In our view, China is becoming less competitive, which is the main reason for our caution. We are not finding companies that are exciting us when we assess their earnings growth and potential share price returns.
-Dara White, senior portfolio manager of emerging markets equity, Columbia Management
Concerns about the pace of economic growth in China and the imminent change in leadership have continued to escalate. At the beginning of the year, we highlighted the potential for the rate of economic growth to slow significantly. I recently visited Asia to get a clearer perspective on the situation in China specifically, and Asia generally.
I don't expect any major stimulus before the leadership transition (or even after) unless there is a major change in the employment picture which, surprisingly, has remained quite stable. Overtime hours are up and layoffs are stable. However, factory utilization has dropped significantly which raises questions about future data. The housing market has been a surprising silver lining. Since the policy restrictions were lifted for 'real' end demand use (versus speculation) in March, there has been a steady pickup in transaction volumes. Pricing has been flat, inventories have started to come down and new starts have started to pick up. Every housing company I met with indicated that sales volume was above their expectations but they were not looking for price increases. As this pick up in starts to gain traction, it should provide some relief for the economy. A pickup in housing investment would be a positive, but the outlook for exports is still worrisome.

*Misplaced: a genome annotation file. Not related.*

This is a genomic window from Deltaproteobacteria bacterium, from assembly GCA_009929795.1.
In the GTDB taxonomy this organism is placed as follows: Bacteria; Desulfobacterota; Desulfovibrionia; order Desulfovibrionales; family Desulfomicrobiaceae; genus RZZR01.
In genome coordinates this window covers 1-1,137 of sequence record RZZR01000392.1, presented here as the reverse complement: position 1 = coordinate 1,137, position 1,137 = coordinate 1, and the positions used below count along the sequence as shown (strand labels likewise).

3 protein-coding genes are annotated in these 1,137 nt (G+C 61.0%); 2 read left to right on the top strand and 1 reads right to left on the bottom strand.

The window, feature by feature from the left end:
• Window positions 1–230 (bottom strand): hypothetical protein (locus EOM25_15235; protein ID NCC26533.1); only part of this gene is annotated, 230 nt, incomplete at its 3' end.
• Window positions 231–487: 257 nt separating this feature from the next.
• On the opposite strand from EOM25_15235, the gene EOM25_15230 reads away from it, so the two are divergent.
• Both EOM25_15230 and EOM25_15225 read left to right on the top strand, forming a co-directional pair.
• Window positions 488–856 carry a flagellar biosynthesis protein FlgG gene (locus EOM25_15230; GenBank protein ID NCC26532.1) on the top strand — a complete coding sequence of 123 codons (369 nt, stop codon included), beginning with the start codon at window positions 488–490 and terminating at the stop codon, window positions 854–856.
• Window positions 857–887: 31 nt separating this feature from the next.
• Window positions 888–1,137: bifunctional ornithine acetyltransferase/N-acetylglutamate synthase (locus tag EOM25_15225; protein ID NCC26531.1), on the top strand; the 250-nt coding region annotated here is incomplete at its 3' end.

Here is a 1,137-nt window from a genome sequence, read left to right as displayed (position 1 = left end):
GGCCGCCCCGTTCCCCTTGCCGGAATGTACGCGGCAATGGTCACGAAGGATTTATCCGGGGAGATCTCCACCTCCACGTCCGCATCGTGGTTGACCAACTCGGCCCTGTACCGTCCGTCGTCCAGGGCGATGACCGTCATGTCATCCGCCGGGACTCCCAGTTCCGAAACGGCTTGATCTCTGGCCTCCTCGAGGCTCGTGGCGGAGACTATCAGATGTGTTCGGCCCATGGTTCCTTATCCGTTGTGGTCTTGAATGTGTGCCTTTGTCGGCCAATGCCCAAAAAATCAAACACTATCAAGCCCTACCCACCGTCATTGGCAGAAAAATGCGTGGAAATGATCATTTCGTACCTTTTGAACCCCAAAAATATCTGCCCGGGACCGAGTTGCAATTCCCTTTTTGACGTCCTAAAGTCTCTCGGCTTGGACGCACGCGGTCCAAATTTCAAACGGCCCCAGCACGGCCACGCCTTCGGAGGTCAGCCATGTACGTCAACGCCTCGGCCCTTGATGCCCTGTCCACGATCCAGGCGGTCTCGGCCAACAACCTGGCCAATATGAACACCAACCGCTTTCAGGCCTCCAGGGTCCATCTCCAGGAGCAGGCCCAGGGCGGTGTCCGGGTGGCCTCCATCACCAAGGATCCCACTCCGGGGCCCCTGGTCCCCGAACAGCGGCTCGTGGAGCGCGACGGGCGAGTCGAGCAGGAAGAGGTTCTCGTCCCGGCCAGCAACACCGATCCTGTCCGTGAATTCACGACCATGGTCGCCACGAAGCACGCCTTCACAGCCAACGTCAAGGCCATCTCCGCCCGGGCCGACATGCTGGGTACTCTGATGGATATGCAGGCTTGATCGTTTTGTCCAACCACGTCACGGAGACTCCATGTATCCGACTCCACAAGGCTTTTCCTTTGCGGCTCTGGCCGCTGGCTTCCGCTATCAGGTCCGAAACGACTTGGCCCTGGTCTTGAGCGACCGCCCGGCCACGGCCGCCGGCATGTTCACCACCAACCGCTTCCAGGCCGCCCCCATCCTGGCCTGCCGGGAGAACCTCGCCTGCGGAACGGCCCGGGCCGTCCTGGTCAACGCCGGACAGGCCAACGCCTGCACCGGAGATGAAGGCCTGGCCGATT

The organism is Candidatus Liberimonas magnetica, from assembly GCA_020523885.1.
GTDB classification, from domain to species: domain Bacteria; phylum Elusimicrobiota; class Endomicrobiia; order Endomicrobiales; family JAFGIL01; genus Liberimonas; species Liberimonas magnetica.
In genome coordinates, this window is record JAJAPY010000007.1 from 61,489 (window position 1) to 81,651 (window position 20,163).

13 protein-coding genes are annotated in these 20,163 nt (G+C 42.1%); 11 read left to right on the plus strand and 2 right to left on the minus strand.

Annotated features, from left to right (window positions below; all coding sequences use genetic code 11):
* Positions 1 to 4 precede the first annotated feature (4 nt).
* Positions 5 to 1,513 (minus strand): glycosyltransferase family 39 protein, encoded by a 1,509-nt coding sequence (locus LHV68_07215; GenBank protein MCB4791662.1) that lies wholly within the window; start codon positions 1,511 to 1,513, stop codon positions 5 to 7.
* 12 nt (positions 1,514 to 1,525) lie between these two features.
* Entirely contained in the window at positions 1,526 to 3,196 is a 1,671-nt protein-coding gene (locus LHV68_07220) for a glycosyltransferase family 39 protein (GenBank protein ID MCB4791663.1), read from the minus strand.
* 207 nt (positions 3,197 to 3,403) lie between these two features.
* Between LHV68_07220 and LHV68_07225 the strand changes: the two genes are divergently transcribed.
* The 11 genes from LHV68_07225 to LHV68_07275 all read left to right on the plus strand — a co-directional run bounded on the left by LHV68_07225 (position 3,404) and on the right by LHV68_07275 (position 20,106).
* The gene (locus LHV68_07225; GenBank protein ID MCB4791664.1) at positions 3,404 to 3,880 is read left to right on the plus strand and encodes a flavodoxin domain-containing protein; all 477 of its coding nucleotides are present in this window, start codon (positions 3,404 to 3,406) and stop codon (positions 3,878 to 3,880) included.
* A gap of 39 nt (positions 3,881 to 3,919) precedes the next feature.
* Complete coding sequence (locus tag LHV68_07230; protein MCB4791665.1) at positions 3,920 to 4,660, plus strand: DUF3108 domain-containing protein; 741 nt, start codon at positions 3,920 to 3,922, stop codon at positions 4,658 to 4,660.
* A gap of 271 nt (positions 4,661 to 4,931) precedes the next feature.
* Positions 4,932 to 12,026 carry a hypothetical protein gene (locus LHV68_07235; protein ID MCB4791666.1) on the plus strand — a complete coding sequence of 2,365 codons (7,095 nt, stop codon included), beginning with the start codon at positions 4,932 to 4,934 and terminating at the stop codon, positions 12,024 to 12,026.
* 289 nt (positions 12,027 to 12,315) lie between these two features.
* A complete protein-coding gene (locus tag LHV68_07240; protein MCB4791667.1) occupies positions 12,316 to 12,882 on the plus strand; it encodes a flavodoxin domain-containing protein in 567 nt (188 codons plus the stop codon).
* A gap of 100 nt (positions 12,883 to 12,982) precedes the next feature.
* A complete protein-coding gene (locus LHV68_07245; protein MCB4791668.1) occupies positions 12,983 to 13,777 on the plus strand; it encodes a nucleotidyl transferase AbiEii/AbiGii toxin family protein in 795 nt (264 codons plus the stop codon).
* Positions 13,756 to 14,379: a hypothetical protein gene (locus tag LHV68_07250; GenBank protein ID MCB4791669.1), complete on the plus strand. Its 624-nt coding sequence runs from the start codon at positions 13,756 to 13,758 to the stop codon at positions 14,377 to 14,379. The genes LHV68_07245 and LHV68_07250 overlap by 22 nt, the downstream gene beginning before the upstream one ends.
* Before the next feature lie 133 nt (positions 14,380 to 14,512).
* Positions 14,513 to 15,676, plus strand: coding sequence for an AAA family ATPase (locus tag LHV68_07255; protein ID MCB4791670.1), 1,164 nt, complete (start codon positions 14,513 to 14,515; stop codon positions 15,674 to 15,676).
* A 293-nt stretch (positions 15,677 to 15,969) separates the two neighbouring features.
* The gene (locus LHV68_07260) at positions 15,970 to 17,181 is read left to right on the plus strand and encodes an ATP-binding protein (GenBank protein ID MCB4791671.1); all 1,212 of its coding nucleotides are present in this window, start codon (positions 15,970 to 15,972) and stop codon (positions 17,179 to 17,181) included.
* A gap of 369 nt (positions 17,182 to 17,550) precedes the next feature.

Increasingly it appears the administration views the magnitude of the 2009 stimulus as a mistake. The macroeconomic data points to a soft landing, but our review of corporate earnings points to a hard landing. Increasing inventories which crimps access to working capital in particular has been a real issue. I think part of the problem is that Chinese companies have historically managed for maximum growth in output. Managing in a constrained environment is a new experience and management appears to be having a hard time adjusting.
In our view, China is becoming less competitive, which is the main reason for our caution. We are not finding companies that are exciting us when we assess their earnings growth and potential share price returns. China did dip into a current account deficit in August for the first time in a long time. Wage growth has been one of the reasons we have been bullish on consumption in Southeast Asia. However, the pace is faster than I previously thought. Manufacturing is moving up the value added chain which should help profit margins but the change is simply not fast enough. Russell Napier of CLSA estimates that since the end of 2007 wages are up 70%, while export prices are down 30%, i.e. they have inflated away their competitiveness and destroyed the return on invested capital (ROIC) of exporters.
Napier believes there is a risk the new leadership will look to devalue the currency, the renminbi (RMB), by 15%. Obviously this would be very controversial and has wide implications for the rest of region (do they follow the devaluation?) and for relations with Europe and the United States. However, it will also be controversial in China. Ownership of foreign currency debt has surged as the RMB was viewed as likely to appreciate over time
I am not sure what possibility I would give the likelihood of this magnitude of devaluation happening, but the possible outcome is drastic enough to start thinking through the implications.